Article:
Marilyn’s body had made her a star.

I want the world to see my body.”

“Clash by Night” was in the can and set to be released, and she was just about to make “Don’t Bother to Knock” when news leaked out to the studio that a nude calendar for which she had posed years before (she’d been broke, was a week behind in the rent, and the money, fifty dollars, had seemed like a million), was about to be circulated, of all things!

She told the truth

The studio was upset and Marilyn was upset. The studio heads advised her to deny she’d posed for it. Marilyn, after Consulting with her friend Sidney Skolsky, decided to tell the truth, even though it might mean the end of her career.

But of course it didn’t. When the story broke in the papers (“Oh, the calendar’s hanging in garages all over town,” Marilyn was quoted. “Why deny it? Besides, I’m not ashamed of it. I’ve done nothing wrong.”), the public couldn’t wait to see her on the screen. As Zolotow puts it, “The nude calendar established Marilyn firmly as the epitome of the desirable woman of her time, and from then on, no matter how fully dressed she was on the screen, the audience could see, beneath the cinematic image, the naked Venus.”

Marilyn’s body brought her fame and fortune, but it did not bring her happiness. It attracted to her a second and a third huband, Joe DiMaggio and Arthur Miller, but the fact that they had to share her body with the movie-going public helped drive them away. The final frustration for Joe DiMaggio was probable when he stood in a crowd of 4,000 or lookers in front of the Trans-Lux Theatre on Lexington Avenue in New York watched the shooting of a scene for “Seven Year Itch,” in which an air blast from subway grating kept sending his wife’ skirts flying over her head. “I shall never forget the look of death on Joe’s face, director Billy Wilder says. The final indignity for Arthur Miller was probably when he escorted her to the London premier of his play, “A View from the Bridge.” His wife wore a bright red strapless evening gown that was more revealing than if she were nude and, in the words on the Associated Press, “Marilyn Monroe’ close-fitting dress turned the London opening of her husband’s latest play into near-riot.”

As time went on, especially after “Bus Stop.” the critics began to recognize than in addition to her obvious “flesh impact’ Marilyn possessed a rare, acting talent But Marilyn herself, in spite of all her stated intentions of wanting to be “great actress,” never believed it.

Voice vs body

Marilyn Monroe’s body was never love lier than it was that night at Madison Square Garden, early in 1962, when, encased in a flesh-colored Jean Louis gown she appeared at President Kennedy’s birthday tribute. But the sweet, scared little-girl’s voice that sang “Happy Birthday” was Norma Jean’s.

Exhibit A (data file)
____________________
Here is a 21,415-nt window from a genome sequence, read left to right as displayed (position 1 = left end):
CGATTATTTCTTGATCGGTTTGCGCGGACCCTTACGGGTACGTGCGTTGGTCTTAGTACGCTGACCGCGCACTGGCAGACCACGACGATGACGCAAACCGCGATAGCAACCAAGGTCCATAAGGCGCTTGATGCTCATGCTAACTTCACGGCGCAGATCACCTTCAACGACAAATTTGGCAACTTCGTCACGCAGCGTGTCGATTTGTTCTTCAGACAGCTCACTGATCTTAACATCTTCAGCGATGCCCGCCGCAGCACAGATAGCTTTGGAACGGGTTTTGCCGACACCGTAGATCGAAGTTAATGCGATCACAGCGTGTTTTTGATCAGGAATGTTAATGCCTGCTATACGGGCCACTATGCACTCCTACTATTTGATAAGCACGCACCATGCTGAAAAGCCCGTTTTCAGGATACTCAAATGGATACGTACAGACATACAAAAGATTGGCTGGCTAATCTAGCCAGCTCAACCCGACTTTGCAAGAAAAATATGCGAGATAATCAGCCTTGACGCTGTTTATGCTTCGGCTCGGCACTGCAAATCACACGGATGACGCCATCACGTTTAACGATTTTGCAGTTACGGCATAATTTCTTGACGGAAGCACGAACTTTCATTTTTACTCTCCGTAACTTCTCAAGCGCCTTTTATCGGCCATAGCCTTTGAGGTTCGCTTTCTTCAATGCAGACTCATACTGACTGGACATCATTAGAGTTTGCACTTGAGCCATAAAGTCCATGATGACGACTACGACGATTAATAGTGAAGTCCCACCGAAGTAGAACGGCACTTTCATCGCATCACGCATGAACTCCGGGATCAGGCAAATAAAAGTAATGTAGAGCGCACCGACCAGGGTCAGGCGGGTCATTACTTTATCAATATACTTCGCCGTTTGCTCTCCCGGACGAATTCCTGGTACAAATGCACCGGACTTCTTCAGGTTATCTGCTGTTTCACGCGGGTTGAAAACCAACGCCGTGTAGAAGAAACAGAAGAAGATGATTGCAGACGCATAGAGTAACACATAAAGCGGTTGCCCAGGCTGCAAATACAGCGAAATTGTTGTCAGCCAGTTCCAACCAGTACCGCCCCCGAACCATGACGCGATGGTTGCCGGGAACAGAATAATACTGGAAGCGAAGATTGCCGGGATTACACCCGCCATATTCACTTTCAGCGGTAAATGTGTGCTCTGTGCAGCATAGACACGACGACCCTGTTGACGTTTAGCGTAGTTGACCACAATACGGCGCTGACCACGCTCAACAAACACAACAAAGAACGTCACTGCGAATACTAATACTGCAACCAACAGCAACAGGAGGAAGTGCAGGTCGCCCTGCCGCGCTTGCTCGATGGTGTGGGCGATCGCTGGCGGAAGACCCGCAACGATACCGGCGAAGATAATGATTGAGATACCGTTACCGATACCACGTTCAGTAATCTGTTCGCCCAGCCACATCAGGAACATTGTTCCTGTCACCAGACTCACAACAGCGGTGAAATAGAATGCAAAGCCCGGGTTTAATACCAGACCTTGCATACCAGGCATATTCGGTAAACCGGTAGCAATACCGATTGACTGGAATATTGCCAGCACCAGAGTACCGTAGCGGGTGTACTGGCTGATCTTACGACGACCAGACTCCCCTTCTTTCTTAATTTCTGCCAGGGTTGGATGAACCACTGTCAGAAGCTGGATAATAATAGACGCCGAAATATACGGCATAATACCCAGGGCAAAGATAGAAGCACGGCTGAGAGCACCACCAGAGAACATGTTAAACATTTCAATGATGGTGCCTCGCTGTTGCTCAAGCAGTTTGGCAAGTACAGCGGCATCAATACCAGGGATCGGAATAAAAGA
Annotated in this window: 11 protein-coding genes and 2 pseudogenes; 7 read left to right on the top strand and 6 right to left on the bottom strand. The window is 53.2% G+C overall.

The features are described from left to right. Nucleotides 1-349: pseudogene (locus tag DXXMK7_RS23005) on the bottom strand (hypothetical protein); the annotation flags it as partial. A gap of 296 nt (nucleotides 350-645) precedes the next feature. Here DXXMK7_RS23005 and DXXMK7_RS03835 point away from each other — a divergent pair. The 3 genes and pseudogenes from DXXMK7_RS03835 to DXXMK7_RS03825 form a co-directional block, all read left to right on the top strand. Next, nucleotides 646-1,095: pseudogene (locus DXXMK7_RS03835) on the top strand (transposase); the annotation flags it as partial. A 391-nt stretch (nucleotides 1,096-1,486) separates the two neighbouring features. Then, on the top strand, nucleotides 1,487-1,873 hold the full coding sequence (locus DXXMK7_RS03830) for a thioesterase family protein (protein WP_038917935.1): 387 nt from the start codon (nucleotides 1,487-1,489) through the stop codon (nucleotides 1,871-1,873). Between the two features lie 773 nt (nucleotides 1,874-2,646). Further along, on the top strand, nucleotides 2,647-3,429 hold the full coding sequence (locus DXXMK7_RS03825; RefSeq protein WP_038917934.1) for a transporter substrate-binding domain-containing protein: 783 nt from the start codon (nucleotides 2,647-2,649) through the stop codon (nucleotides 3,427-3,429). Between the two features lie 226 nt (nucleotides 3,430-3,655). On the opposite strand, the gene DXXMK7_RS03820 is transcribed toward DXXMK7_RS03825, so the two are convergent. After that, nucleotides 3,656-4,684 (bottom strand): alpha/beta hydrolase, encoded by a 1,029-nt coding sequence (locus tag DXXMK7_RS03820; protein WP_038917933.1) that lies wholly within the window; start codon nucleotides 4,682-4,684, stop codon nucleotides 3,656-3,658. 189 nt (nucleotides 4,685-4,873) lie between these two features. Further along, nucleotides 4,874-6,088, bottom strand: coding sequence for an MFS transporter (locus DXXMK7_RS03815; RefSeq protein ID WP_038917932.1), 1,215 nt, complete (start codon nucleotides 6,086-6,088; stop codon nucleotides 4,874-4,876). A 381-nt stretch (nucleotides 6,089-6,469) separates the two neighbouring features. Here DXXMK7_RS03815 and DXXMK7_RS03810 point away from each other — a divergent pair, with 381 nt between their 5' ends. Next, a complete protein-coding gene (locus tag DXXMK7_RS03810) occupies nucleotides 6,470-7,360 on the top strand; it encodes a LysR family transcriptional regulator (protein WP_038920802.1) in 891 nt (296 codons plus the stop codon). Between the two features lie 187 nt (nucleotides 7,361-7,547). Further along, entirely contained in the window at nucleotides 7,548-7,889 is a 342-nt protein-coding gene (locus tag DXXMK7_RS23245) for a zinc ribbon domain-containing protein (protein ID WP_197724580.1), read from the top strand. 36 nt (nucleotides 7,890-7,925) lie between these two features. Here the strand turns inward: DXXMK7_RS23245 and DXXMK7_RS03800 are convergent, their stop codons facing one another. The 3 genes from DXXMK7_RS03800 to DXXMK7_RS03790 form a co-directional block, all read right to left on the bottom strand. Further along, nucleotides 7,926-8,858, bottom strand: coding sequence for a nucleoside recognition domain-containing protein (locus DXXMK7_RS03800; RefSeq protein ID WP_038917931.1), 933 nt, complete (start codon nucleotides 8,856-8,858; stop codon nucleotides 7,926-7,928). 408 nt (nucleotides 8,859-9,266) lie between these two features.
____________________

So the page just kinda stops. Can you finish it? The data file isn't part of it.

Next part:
Marilyn Monroe’s body was never more enticing than it was that day at the studio, a few months later, when, refusing to wear a flesh-colored bikini (“I’d rather do it in the nude,” she said.), she splashed around naked in a swimming pool scene, revealing her calendar-girl, 37-22-35 figure. But the frightened, trembling mind that stayed away from the set of “Something’s Got to Give” on other days because “nobody wants me, nobody loves me, nobody cares”—was Norma Jean’s . . .

Marilyn Monroe’s body was nude when they discovered her, an apparent suicide from an overdose of drugs, in her bed at her Hollywood bungalow. The features of Norman Jean, lying face down, were pressed into and hidden by a sheet. Later, a studio makeup man, a studio hairdresser were to give both face and body the illusion of life, as they prepared the star for her farewell appearance, her funeral.

Her obituary. Perhaps some of Clifford Odets’ words in Show magazine are most appropriate. “It has often been said of Marilyn that she made vulgar display of her figure. Wouldn’t it be kinder to say that she hoped if you looked at her body you might not scrutinize her face too closely? Her face that was not quite as grown up as she wanted it to be? Many another, much less insecure, goes visiting with a small gift in hand when he is not sure he will be welcome at a friend’s door. Perhaps Marilyn’s lovely shape was the little gift she brought, hoping that it would please you if nothing else about her did.”

Her lifelong dream, her final wish, her last will and testament, her enduring legacy: “I want the world to see my body.”